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Old 05-29-2005, 02:12 PM   #1
huggybear77

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phase shift control on amp

I have a 2 channel 2 ohm stable amp rated @ 200w driving 2 SVC 4 ohm 10" each rated @ 180w (all peak ratings). The amp has all the standard controls, x-overs, low/high pass, bass boost, etc. and one that I have a basic understading of, phase shift w/ a range of 0 to 180 degrees. I currently have it set @ 180 based only on what I think sounds cleanest. I am looking for an in depth definition of the concept of phase shift. I know that it has to do w/ sub positioning, and space in the vehicle. Due to the relatively low power of both the amp and subs (wired in parallel w/ the gain set @ about 3/4 , bass boost minimal, set on low pass dialed in @ 35 hz running off sub preouts. the box is 2'6"x1'3"x1'6" and is ported. The subs are facing the rear in a mid sized S10 Chevy Blazer. Based on the info I've given I would really appreciate any input I could get on this.

Last edited by huggybear77; 05-29-2005 at 09:09 PM. Reason: reword clearly
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Old 06-01-2005, 08:57 AM   #2
spitvalveV2.0

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phase is basically the position of the wave. Concerning a sine wave, we have amplitude and frequency, which we all understand very well. We also have phase, which affects performance when combining waves. If we had two identical sine waves, with one 180 degrees out of phase, we flatline the response. We call that "destructive interferrence." You can experiment with this yourself, actually. try flipping the polarity of just one subwoofer in your car. leave the other normal. See how the bass response drops like a rock? phase!

now, the 0/180 degree switch is basically your polarity switch. Say your bass wave starts by pushing the cone out, then in, and repeat. flipping the switch will effectively make the cones pulls the cone in as its first motion, rather than push out.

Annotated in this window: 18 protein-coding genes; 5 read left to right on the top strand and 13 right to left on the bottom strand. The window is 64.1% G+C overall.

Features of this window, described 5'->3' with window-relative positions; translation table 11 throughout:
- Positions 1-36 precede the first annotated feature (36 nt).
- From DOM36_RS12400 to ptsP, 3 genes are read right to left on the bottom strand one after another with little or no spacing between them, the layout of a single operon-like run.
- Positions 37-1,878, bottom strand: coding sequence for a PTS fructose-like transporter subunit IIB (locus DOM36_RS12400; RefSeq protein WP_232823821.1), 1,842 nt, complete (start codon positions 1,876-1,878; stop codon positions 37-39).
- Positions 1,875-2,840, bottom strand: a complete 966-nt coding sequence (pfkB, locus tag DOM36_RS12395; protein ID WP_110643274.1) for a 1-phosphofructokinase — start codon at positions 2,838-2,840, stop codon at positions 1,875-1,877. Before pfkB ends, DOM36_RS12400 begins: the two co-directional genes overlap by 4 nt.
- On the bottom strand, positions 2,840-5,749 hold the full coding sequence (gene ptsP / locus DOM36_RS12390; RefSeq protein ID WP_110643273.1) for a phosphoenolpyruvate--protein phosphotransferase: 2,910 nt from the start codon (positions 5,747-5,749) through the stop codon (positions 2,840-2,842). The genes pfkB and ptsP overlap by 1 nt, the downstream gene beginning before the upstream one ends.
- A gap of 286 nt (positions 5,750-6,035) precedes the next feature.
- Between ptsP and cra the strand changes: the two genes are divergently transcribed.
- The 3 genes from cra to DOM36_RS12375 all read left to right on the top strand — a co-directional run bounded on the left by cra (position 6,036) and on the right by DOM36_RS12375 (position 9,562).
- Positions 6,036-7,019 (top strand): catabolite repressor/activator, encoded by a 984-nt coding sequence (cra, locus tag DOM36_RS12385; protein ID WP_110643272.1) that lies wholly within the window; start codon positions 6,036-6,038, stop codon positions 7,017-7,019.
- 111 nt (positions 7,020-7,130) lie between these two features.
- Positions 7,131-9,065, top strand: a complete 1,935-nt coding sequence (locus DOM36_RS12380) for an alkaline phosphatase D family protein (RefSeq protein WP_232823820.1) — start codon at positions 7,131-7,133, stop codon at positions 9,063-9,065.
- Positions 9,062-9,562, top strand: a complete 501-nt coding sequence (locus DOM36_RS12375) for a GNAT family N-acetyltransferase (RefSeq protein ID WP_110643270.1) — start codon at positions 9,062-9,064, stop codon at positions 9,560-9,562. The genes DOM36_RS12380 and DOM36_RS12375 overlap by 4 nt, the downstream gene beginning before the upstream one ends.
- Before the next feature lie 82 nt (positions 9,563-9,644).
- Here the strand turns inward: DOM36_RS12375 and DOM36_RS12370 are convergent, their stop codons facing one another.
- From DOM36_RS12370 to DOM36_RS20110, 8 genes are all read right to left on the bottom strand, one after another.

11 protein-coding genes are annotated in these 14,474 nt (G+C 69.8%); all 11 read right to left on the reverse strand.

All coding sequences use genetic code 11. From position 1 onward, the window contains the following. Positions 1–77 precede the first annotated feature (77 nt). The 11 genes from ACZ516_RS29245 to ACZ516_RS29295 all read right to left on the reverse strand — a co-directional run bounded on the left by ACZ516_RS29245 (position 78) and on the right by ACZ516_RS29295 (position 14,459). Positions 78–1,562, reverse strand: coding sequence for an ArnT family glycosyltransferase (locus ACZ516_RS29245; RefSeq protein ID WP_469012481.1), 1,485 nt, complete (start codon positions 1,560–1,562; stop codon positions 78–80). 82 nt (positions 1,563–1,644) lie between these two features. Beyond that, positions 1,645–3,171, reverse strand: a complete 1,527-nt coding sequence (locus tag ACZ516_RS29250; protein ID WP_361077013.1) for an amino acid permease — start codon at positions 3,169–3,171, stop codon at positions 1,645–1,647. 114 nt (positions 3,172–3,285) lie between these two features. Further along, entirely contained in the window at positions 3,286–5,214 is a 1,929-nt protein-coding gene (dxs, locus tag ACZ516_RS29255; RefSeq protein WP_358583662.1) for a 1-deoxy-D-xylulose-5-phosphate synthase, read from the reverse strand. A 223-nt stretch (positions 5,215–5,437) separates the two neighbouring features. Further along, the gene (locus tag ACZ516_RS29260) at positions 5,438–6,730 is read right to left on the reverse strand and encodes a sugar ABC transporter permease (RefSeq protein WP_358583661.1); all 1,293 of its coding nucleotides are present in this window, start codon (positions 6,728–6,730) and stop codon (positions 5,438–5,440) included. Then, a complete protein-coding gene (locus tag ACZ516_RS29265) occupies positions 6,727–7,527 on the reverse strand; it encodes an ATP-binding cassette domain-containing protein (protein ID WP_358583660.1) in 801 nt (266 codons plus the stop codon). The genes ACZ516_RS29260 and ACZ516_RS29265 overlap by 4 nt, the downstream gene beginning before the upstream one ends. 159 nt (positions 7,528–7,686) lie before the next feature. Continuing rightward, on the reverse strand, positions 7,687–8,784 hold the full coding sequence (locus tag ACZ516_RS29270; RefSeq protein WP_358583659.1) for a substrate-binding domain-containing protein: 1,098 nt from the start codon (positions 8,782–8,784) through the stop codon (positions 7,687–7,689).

Why does this matter? The bonehead explanation is that phase can induce a mild time delay. We use phase in the car to compensate for unequal speaker pathlengths, such as the difference in distance between the drivers side midrange and the psasenger side midrange. But the subwoofer can also play a factor as well! your subwoofer has to mesh with your soundstage every bit as much as your tweeters must mesh with your midranges! disjointed phase (at the driver's ear, and this distinction is important!) can lead to disjointed sound. in the case of your car, putting the amp at 180 rather than zero resulted in a flatter phase response at the drivers seat in that region.

you would find that if you had a knob rather than a switch, you could improve the sound even more
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Old 06-04-2005, 08:02 PM   #3
huggybear77

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I mustve misled you, all the controls are knobs. I have the phase turned to 180, because the lows seem to hit harder from where I sit in the rig. Other than the gain, I have all the knobs either @ all the way down, or all the way up based on sound, alone. My question now is, am I damaging the subs by having the phase dialed into 180? I'll take your advice and try different degrees of the phase, thnx
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Old 06-06-2005, 07:01 PM   #4
Greg200SE-R

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Is that a DLS amp?

If you're gonna play around with the phase control, do it from the driver's seat - either position the amp so you can reach it, or have someone else adjust it slowly. each turn of the phase knob will change the sound for a given location, so sit in your usual place and find the best setting. If your deck has a 0/180 phase switch, then trying both will give you more range to play with... Within reason, correct phase will ideally make your sub-bass mesh with your midbass speakers better, and all bass notes will carry a more crisp impact. Great for SQ.

For SPL people, adjustable phase will make little difference outside the car.
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